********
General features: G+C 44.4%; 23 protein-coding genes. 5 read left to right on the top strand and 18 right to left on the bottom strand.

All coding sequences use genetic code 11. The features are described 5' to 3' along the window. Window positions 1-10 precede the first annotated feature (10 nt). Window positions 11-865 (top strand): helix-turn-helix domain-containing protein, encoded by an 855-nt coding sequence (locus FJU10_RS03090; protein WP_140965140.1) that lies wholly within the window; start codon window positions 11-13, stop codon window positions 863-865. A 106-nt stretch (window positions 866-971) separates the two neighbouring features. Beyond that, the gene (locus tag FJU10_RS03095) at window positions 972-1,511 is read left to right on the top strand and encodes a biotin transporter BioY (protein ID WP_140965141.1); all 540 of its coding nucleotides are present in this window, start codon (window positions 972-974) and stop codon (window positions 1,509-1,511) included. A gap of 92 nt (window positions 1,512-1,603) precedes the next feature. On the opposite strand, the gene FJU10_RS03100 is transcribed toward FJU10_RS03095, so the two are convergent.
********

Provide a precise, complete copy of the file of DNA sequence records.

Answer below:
General features: G+C 44.4%; 23 protein-coding genes. 5 read left to right on the top strand and 18 right to left on the bottom strand.

All coding sequences use genetic code 11. The features are described 5' to 3' along the window. Window positions 1-10 precede the first annotated feature (10 nt). Window positions 11-865 (top strand): helix-turn-helix domain-containing protein, encoded by an 855-nt coding sequence (locus FJU10_RS03090; protein WP_140965140.1) that lies wholly within the window; start codon window positions 11-13, stop codon window positions 863-865. A 106-nt stretch (window positions 866-971) separates the two neighbouring features. Beyond that, the gene (locus tag FJU10_RS03095) at window positions 972-1,511 is read left to right on the top strand and encodes a biotin transporter BioY (protein ID WP_140965141.1); all 540 of its coding nucleotides are present in this window, start codon (window positions 972-974) and stop codon (window positions 1,509-1,511) included. A gap of 92 nt (window positions 1,512-1,603) precedes the next feature. On the opposite strand, the gene FJU10_RS03100 is transcribed toward FJU10_RS03095, so the two are convergent.